Asian telcos will continue invest in their quest to become “TechCos”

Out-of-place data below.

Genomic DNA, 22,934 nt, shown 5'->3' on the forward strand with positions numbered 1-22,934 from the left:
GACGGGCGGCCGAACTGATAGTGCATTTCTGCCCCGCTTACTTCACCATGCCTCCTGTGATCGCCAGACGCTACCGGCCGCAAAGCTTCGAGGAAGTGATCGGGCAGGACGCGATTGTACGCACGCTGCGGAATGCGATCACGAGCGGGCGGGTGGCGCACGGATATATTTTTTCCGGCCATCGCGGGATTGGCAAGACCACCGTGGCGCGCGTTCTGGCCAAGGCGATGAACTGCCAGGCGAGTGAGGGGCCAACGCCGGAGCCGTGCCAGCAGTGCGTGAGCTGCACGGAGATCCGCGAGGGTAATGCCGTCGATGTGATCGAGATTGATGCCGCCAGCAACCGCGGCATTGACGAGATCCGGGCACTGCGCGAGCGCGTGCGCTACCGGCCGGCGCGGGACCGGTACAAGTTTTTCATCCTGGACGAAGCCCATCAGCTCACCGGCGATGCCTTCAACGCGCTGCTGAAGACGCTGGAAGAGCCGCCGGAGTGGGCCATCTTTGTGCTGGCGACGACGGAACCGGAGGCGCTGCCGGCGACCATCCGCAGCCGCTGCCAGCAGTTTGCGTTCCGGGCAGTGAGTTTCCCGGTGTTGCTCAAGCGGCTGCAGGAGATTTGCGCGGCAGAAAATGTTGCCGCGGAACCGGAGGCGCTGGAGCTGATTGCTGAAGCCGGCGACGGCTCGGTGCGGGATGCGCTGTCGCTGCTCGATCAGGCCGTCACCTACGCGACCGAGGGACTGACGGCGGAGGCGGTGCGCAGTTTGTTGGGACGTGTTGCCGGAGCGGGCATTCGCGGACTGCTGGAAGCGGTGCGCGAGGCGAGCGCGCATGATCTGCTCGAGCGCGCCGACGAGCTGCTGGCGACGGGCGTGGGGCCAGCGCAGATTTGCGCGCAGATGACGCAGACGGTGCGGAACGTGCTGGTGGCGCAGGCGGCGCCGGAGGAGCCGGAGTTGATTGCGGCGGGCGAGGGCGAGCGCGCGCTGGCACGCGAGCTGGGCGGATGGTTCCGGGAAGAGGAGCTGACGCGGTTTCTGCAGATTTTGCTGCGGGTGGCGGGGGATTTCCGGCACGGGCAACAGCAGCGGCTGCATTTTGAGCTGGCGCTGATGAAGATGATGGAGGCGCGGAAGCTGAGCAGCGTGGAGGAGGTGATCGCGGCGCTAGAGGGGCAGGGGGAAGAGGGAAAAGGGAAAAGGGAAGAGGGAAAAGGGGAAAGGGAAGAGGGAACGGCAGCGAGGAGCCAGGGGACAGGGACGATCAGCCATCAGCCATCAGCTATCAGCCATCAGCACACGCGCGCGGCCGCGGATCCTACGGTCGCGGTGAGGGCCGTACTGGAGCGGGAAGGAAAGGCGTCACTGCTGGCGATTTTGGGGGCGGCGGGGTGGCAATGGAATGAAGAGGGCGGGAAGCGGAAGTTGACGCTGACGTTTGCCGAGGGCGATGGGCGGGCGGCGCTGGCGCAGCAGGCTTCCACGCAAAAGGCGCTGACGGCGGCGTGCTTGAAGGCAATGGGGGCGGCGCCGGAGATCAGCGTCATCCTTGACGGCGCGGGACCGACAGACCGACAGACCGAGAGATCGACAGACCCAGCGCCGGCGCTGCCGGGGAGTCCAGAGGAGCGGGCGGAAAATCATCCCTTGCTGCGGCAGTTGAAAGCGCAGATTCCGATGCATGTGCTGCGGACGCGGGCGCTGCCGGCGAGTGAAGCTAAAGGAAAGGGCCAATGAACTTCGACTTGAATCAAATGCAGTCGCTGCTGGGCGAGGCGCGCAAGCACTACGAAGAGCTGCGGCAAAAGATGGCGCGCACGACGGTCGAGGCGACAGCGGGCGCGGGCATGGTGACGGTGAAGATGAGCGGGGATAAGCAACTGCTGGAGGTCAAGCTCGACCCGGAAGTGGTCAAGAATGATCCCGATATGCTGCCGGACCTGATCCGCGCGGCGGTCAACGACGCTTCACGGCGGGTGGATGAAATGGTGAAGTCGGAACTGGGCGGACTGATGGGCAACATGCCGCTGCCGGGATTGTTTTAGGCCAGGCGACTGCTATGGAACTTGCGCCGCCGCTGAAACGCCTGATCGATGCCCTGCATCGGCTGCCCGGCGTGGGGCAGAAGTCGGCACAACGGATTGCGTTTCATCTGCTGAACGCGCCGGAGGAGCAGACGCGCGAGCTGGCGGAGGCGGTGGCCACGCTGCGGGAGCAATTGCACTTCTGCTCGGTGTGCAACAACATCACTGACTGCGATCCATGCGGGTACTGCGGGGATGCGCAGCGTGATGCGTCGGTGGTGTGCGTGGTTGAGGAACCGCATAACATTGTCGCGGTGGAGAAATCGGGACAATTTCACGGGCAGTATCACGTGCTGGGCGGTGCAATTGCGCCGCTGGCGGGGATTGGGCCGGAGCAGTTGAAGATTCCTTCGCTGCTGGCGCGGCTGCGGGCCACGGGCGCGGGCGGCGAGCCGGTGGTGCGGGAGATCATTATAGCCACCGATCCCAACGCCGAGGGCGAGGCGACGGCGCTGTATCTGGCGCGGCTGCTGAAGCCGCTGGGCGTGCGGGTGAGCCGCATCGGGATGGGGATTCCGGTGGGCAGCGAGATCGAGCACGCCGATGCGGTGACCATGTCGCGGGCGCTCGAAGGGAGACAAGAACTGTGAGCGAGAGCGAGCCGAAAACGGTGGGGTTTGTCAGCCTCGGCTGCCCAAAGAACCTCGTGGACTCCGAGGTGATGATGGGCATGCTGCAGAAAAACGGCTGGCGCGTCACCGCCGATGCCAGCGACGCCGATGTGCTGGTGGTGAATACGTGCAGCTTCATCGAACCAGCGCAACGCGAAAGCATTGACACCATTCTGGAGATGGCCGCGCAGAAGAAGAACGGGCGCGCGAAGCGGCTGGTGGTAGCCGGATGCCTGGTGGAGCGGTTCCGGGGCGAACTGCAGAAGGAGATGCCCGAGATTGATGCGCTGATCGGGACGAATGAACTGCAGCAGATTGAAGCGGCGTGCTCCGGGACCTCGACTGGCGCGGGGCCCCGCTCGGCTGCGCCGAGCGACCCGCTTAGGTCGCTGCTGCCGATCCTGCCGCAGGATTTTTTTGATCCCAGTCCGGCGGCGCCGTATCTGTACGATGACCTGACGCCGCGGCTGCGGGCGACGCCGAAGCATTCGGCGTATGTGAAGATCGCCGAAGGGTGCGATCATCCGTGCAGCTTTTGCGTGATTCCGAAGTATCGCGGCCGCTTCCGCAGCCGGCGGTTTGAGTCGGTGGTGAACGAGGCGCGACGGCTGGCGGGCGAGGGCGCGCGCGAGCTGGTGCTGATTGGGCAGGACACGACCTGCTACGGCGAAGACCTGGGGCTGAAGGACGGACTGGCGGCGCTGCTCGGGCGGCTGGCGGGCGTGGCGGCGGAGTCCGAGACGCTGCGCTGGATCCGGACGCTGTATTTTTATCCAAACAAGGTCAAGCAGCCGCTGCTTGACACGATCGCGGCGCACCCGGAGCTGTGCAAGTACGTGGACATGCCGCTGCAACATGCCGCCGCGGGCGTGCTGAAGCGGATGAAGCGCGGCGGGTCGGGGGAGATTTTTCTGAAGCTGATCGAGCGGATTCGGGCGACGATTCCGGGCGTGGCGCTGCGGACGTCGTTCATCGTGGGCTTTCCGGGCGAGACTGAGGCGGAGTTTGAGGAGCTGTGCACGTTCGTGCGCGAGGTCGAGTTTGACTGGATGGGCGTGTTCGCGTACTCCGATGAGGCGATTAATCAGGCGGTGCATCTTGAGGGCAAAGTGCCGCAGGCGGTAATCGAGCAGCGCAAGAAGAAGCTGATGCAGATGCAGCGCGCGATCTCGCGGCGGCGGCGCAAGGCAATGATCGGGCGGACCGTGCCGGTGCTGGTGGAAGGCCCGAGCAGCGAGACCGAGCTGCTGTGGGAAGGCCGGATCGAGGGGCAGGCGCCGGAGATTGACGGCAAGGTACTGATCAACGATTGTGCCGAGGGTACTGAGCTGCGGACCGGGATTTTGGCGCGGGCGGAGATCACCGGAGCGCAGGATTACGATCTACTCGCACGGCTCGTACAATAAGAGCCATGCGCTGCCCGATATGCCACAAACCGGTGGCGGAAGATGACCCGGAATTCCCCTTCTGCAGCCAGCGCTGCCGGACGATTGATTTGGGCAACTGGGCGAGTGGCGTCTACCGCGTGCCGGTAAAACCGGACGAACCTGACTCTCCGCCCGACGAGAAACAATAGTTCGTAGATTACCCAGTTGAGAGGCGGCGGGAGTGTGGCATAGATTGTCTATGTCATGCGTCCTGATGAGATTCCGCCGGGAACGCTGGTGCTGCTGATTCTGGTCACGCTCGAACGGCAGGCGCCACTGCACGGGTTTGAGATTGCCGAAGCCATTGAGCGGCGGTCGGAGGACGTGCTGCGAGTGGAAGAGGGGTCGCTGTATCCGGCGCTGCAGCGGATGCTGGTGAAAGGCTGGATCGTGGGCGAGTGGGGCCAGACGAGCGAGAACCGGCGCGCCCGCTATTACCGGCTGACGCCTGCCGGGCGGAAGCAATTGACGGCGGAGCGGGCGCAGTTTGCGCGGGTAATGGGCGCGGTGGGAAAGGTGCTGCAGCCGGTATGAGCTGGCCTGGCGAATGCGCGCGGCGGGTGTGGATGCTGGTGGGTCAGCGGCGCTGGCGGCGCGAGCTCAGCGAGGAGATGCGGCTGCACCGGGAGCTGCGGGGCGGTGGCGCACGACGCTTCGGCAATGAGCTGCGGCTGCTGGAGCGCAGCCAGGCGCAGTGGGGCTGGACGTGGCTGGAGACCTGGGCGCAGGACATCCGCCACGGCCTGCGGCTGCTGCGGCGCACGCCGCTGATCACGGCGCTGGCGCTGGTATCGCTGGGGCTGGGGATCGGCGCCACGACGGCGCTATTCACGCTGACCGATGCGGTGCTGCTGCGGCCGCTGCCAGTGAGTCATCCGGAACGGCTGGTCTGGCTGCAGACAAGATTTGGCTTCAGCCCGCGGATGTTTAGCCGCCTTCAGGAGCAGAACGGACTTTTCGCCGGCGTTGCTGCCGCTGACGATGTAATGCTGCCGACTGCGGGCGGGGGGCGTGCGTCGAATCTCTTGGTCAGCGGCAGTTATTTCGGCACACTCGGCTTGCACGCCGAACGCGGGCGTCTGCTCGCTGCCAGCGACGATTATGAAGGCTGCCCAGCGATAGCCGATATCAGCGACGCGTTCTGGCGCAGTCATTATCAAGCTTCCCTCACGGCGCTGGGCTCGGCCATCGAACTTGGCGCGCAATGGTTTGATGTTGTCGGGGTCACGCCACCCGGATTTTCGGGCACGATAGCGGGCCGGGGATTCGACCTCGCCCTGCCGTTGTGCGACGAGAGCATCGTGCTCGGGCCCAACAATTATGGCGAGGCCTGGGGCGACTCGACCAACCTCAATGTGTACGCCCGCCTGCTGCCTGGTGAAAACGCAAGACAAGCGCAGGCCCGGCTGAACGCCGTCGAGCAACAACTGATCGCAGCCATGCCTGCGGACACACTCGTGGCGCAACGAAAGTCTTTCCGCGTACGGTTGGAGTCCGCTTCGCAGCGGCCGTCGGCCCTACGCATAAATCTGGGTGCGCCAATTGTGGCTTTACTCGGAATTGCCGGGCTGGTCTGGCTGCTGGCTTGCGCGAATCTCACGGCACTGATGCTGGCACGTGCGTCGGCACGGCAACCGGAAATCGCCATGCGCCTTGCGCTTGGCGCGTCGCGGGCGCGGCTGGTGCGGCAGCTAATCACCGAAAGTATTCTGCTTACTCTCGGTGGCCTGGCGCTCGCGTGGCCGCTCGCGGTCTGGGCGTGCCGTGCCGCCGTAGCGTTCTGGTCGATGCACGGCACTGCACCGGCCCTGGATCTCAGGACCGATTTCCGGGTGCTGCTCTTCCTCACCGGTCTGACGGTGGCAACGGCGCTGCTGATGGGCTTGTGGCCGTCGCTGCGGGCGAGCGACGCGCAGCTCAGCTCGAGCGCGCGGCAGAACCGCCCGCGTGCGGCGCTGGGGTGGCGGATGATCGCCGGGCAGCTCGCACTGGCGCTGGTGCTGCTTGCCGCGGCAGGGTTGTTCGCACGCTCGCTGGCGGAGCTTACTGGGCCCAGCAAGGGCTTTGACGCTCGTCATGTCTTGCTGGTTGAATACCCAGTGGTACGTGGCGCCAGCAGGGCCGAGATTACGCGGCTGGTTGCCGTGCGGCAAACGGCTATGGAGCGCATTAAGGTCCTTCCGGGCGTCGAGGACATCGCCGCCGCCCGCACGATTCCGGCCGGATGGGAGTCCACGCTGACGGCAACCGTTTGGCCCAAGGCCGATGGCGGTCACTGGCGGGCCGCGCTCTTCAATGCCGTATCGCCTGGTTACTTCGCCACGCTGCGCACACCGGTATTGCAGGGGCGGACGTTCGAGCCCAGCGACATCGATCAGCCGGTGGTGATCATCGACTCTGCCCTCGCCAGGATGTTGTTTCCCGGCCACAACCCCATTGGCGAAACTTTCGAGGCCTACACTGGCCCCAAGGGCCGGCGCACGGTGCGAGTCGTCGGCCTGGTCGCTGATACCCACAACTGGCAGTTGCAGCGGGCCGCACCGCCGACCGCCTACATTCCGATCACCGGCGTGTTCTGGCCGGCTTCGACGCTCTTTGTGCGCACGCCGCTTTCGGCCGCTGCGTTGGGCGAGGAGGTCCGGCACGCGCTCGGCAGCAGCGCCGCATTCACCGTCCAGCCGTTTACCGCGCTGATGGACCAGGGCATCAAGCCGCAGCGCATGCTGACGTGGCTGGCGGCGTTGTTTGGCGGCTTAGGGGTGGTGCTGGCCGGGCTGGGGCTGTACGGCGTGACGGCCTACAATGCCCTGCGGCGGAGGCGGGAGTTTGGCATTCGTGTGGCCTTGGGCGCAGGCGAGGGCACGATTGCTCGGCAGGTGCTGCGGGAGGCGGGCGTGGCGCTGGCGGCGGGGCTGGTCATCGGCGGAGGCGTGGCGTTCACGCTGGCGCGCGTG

One of the more fascinating segments that we have tracked of late relates to Asian telcos and their existential quest to remake themselves into TechCos. This “movement” has been derided in many quarters as a fool’s errand by stodgy and entitled incumbents. In many parts of the world, and in places like the United States where Big Tech has dominated both the narrative around digital as well as the necessary infrastructure build outs, the scepticism around telcos as TechCos is well founded. However, in Asia, and specifically in emerging Asia, telcos still have a dominant and/or influential status in the ecosystem. Usually, this is a function of the relative development of the telecoms sector relative to finance, payments, energy and other core infrastructure segments. Telcos in these countries also tend to have wide reach in terms of last mile distribution, as their embrace of prepaid models have also helped them widen the addressable market to cover nearly the entire population. Many Asian telcos already have large and growing businesses in payments and overlaps with retail segments.